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Magnetic susceptibility imaging for nondestructive evaluation (using SQUID magnetometer)

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6 Author(s)
Wikswo, J.P., Jr. ; Dept. of Phys. & Astron., Vanderbilt Univ., Nashville, TN, USA ; Ma, Y.P. ; Sepulveda, N.G. ; Tan, S.
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High-resolution superconducting magnetometers such as MicroSQUID (superconducting quantum interference device) have been shown to be effective for nondestructive evaluation. MicroSQUID can also be used with a room-temperature magnet to image the magnetic susceptibility of materials. A diamagnetic or paramagnetic sample is scanned in the applied field, and the local perturbations are measured. For thin samples, such as plates, sheets, or thin sections of rock, the data are deconvolved to generate two-dimensional susceptibility images. Three-dimensional structures can be imaged with magnetic susceptibility tomography: deconvolution of a large data set obtained by applying the field and scanning in multiple orientations. Extremely small surface defects on nonmagnetic or weakly magnetic samples are imaged by decorating the sample with paramagnetic microspheres prior to scanning. Magnetic susceptibility imaging demonstrates the feasibility of SQUID nondestructive evaluation on materials that could previously be examined only with X-rays or ultrasound.<>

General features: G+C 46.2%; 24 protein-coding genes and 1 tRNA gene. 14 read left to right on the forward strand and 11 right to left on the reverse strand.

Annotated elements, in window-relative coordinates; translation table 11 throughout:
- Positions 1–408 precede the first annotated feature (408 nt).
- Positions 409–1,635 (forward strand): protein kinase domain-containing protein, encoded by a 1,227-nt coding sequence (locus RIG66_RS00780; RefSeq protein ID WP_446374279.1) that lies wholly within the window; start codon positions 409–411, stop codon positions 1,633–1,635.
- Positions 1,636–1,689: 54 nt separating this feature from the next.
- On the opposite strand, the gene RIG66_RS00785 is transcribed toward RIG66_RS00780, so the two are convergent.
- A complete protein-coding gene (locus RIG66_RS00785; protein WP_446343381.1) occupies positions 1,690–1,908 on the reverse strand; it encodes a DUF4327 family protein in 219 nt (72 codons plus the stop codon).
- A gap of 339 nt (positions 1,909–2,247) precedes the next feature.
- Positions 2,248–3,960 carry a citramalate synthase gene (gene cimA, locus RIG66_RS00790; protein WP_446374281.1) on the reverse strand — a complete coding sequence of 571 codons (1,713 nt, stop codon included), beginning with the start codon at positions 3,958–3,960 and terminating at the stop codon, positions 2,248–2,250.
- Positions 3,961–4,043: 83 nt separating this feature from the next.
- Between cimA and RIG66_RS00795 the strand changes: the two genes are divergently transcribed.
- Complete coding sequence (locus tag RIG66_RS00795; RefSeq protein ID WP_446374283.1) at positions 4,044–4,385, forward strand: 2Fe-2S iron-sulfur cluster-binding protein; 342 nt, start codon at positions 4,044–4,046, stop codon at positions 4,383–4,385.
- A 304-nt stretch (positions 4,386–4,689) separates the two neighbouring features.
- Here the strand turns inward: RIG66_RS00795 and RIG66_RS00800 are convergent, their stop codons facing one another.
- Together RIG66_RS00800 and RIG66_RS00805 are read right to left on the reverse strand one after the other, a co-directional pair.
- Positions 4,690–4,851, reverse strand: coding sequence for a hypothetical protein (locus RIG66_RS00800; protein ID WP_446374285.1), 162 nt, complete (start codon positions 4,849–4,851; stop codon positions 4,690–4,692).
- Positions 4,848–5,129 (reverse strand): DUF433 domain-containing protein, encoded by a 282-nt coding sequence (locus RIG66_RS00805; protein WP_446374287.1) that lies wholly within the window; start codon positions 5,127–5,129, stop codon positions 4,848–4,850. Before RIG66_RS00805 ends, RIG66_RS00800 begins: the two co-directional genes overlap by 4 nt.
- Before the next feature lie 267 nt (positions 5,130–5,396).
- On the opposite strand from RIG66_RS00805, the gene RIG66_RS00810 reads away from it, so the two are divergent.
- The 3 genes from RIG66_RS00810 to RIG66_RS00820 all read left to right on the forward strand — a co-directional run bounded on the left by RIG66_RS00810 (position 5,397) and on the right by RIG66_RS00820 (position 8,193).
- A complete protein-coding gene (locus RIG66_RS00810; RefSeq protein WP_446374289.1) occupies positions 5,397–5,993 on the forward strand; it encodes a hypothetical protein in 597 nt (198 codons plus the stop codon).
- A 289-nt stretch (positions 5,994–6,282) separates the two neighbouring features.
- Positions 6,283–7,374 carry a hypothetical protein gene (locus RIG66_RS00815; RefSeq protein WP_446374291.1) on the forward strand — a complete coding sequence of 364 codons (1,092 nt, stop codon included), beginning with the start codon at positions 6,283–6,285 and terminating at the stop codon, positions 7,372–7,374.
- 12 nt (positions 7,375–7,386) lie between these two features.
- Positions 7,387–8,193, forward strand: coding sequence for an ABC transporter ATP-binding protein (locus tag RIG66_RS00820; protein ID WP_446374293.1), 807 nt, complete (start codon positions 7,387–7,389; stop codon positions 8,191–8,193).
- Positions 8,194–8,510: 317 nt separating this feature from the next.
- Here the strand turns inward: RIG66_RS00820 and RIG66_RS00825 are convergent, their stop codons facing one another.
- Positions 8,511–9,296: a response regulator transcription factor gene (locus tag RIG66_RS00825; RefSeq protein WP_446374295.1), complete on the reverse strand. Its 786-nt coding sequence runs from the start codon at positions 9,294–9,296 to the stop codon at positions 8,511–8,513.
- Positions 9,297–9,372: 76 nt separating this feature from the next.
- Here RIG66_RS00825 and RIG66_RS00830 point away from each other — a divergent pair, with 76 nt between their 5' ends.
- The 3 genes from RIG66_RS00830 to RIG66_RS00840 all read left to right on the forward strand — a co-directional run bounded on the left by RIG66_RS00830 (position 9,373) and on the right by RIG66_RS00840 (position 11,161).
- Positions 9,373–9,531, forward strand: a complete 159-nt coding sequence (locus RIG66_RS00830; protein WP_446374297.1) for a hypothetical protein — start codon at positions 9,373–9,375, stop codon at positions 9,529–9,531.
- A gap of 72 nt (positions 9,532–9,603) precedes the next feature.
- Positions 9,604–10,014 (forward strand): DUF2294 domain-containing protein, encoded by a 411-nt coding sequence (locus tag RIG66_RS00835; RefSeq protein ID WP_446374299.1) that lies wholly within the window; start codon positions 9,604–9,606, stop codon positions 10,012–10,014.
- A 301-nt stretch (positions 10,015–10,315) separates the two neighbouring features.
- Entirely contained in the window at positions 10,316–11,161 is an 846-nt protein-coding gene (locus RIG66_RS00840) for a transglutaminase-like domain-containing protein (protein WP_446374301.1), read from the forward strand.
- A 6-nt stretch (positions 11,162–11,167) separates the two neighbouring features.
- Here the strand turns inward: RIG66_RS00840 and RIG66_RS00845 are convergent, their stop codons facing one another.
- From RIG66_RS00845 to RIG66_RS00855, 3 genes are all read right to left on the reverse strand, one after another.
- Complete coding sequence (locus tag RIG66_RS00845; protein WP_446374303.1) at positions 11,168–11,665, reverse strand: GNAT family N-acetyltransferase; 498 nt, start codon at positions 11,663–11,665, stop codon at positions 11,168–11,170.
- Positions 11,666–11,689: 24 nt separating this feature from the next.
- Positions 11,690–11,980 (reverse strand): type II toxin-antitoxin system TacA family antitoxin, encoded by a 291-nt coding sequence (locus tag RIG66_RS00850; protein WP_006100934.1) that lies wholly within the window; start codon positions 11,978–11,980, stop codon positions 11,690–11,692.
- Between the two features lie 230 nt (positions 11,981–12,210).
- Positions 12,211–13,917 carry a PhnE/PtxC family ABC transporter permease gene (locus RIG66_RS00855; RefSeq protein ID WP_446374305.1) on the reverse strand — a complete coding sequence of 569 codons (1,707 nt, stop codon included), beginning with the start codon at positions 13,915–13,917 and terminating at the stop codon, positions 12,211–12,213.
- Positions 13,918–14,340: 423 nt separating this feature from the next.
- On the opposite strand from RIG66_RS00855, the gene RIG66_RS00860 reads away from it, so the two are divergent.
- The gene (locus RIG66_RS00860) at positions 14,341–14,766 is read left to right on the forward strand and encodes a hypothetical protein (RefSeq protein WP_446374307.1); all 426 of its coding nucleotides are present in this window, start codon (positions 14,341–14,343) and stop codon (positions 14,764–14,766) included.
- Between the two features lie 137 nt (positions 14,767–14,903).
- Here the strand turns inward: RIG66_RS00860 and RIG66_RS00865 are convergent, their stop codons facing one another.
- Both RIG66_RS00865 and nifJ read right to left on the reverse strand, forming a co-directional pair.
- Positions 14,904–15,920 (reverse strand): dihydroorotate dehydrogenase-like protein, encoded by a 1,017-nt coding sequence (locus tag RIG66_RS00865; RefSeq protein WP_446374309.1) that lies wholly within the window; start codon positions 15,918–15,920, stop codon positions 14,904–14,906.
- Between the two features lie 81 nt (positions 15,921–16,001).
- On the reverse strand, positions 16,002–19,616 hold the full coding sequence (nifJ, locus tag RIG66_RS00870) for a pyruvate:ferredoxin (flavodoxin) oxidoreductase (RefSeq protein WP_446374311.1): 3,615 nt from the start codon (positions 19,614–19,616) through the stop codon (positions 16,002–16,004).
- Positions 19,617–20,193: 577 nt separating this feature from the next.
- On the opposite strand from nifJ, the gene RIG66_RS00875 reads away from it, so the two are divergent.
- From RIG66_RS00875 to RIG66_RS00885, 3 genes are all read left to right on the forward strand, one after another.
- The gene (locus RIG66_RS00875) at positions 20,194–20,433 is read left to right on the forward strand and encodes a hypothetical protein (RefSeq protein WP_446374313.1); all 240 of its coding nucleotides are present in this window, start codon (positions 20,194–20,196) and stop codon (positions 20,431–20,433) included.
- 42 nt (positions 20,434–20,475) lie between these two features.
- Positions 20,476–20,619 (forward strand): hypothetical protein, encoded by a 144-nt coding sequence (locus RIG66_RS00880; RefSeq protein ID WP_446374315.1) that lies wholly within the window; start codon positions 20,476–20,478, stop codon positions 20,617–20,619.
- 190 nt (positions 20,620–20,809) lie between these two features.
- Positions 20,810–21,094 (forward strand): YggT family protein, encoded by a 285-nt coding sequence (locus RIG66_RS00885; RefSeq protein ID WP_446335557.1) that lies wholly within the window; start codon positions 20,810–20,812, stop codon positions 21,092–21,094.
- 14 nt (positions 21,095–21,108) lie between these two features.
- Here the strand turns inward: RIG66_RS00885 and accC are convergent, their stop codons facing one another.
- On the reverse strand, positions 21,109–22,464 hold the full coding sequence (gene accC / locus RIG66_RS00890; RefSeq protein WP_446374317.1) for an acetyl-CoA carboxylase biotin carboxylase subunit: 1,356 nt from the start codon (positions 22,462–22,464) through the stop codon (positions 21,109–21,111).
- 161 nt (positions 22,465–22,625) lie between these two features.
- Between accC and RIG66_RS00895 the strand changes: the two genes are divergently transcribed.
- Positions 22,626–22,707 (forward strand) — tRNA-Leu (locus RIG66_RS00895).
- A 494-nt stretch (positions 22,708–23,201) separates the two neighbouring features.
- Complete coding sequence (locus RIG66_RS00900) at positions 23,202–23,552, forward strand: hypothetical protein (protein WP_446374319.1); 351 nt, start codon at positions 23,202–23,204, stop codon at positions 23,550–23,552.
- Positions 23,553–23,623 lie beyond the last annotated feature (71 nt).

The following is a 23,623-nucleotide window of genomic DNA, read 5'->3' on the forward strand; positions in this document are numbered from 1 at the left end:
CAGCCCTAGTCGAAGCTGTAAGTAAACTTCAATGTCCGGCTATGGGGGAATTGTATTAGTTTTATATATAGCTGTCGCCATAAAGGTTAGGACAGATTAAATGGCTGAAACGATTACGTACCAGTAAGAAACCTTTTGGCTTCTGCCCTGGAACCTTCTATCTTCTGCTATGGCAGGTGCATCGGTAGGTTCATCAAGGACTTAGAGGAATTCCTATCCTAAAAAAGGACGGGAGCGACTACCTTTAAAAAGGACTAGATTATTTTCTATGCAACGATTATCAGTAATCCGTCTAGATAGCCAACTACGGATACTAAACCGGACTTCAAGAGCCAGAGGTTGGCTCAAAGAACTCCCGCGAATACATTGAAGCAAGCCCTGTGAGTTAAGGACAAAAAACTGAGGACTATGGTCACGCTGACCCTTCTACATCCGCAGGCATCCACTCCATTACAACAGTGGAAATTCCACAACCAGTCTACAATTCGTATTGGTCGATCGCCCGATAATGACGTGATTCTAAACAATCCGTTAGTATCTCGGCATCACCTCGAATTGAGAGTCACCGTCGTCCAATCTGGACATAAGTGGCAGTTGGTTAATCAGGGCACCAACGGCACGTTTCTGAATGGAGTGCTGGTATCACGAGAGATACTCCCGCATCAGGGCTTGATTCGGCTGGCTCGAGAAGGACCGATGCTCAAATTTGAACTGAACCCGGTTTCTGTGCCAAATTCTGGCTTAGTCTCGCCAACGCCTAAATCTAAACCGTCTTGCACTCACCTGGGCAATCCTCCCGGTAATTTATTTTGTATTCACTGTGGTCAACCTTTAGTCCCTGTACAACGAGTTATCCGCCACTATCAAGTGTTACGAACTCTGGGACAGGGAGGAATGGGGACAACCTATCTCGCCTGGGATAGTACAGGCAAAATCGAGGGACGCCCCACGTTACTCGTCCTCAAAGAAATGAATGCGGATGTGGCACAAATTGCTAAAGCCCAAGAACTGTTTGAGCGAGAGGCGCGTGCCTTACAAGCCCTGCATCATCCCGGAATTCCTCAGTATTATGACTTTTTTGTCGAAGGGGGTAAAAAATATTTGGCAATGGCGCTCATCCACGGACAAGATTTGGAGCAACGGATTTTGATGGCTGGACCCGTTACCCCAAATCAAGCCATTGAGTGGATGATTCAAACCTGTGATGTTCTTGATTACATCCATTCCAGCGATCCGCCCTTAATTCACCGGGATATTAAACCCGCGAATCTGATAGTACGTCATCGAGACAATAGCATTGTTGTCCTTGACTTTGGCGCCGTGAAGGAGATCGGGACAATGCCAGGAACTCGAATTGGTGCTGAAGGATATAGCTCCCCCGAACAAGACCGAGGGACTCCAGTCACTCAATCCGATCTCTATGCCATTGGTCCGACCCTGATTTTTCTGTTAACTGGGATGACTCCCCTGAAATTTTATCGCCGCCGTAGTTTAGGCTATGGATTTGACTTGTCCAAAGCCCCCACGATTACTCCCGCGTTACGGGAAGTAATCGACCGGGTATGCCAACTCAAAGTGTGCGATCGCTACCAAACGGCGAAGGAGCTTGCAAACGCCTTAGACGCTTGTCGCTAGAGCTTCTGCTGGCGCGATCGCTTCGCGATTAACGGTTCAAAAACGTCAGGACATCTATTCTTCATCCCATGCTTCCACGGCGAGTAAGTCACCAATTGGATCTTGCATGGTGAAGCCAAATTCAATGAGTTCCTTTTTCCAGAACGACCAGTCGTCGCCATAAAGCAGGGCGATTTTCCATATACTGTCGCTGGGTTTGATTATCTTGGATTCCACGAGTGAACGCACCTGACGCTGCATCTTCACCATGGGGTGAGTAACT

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Applied Superconductivity, IEEE Transactions on  (Volume:3 ,  Issue: 1 )